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Cognitive Science Explains Why Students Don’t Like School

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Most people in the world enjoy to constantly learn as a natural factor of living a fulfilling life. However, during the school-age years, many students have an anathema towards learning, which brings us to the question: Why don’t students like school?

 

There are many reasons that are inherent in the education system which makes school undesirable for many students around the world. Here, we will look at some of the reasons why students may consider school to be a negative experience, rather than a positive, uplifting and gratifying one.

 

 

Empty classroom chairs

Photo by Feliphe Schiarolli on Unsplash

 

 

Why Don’t Students Like School?

1. Conformity and Constriction

 

Classes are not directed toward each individual student, but rather curriculums are designed and delivered to an entire class regardless of the student’s ability, which ultimately leads to boredom and frustration.

 

Additionally, schools often develop a system of time restriction, which means that the teacher is expected to be at a certain point of the curriculum at a specific time with no leeway given for either struggling or advanced students.

 

 

2. Lack of Freedom

 

Cognitive scientist Daniel T. Wilingham published a book called Why Don’t Students Like School? In it, he shares his thesis that students don’t like school because teachers don’t understand cognitive principles, and in turn, they don’t teach as well as they could. However, he doesn’t pay much attention to the aspect of freedom, or lack thereof, when it comes to school. Students are expected to be in the same place at the same time, day in and day out. They don’t have a choice of when they begin and end learning, when they can eat a snack, when they can do exercise and more.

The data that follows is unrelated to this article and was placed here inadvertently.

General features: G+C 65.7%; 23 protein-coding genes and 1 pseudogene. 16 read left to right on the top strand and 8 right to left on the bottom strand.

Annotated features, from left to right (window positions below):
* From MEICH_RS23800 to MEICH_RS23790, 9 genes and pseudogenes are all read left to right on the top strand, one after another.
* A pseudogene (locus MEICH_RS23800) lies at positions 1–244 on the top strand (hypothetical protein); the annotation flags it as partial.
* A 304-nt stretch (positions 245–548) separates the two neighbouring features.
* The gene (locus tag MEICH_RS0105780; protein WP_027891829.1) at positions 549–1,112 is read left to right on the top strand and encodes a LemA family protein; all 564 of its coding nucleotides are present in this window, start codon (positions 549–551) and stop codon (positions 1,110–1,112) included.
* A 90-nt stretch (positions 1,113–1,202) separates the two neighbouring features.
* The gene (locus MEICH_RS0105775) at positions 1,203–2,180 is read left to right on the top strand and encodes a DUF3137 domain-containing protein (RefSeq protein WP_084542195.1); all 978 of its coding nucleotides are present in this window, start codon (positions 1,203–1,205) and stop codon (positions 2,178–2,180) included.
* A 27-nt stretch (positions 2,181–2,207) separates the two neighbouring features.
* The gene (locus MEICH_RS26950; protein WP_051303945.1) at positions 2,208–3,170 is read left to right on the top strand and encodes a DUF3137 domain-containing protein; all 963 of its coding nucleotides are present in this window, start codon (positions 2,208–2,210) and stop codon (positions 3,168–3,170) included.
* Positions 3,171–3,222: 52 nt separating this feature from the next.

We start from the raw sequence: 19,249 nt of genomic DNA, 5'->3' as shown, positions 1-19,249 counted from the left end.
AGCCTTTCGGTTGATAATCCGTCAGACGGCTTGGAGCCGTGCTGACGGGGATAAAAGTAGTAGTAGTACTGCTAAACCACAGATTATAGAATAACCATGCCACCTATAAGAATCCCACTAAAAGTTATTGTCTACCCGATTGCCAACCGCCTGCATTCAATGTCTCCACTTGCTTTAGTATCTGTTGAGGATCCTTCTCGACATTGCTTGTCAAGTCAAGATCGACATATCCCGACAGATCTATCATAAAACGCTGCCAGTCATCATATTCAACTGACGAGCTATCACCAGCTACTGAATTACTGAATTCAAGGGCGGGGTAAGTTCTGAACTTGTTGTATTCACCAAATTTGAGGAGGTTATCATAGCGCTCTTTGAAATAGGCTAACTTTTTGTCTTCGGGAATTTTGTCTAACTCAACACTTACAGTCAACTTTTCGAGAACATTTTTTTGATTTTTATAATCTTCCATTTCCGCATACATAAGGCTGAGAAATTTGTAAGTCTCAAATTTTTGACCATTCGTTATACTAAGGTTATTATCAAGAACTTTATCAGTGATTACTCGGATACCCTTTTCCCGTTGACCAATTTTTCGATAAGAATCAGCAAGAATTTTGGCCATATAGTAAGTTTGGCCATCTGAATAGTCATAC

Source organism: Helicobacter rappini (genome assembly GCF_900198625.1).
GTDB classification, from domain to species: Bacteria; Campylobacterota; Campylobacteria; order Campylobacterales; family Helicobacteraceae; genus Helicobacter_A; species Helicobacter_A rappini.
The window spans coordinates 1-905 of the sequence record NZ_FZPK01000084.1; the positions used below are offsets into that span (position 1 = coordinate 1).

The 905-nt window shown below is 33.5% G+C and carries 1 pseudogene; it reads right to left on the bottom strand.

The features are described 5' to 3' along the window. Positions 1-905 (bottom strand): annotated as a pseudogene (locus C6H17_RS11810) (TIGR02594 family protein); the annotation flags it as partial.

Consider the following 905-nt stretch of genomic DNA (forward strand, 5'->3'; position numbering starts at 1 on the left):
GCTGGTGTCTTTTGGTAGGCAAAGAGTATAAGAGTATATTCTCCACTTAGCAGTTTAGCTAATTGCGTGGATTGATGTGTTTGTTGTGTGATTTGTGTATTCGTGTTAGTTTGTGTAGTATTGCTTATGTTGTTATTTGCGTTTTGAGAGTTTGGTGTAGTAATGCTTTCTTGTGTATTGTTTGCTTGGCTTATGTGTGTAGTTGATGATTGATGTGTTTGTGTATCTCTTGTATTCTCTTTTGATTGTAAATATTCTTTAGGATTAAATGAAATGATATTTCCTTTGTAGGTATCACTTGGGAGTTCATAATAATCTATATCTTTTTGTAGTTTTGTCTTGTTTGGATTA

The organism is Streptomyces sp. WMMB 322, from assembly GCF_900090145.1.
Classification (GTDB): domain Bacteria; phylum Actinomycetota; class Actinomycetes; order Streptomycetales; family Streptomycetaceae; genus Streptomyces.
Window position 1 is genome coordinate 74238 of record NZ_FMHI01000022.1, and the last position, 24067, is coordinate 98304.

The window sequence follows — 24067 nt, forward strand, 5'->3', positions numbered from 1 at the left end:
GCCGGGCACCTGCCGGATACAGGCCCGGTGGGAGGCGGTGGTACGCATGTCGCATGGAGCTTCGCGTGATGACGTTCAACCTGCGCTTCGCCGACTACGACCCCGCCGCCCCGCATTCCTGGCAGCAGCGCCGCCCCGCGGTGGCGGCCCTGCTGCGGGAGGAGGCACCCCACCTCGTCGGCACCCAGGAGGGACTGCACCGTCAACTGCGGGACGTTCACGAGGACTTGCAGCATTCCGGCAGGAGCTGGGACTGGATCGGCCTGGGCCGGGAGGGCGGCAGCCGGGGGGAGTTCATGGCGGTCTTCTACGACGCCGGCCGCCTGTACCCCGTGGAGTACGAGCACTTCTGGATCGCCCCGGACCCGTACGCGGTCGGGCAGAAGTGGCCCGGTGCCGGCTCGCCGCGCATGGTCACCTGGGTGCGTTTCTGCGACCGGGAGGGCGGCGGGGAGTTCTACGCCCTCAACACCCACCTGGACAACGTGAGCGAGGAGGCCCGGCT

Although this structure is beneficial at a young age because there needs to be some layout for organization, it gets less productive as students get older. On the other hand, when students enter college, they often enjoy the experience much more because they have more freedom. However, traditional college campuses still require that students be at a certain place during a certain time to attend scheduled lectures, office hours and discussion groups.

 

To counteract these feelings of constriction, one of the most free ways to learn, in nearly every sense of the word, is to attend an online university. University of the People is not only tuition-free, but it also benefits students who want to design their own schedule and continue to take care of their responsibilities outside of school, like work and family. With online education, students have the freedom to access course material and discussion groups whenever they want to.

 

 

3. Memorization Over Understanding

 

Many schools still expect students to memorize facts that won’t be useful in their life, but instead, the instructors use this as a tool to test students. Then, students are expected to regurgitate the same information with no actual comprehension and critical thinking. However, in life, memorization is less important, especially as digital technology continues to expand. Rather, problem solving, communication and critical thinking skills are of utmost importance.

 

 

4. Standardized Testing

 

More often than not, school systems use standardized tests to measure a child’s intelligence. This is often a faulty indication of a child’s intelligence due to various reasons. It is apparent that oftentimes the students have not learned what is being questioned, and multiple choice questions require less cognitive thought than response work, which engages the child in the need to understand the material, gain interest, and interpret the material by using inferential thinking and high-level critical analysis in order to better process ideas.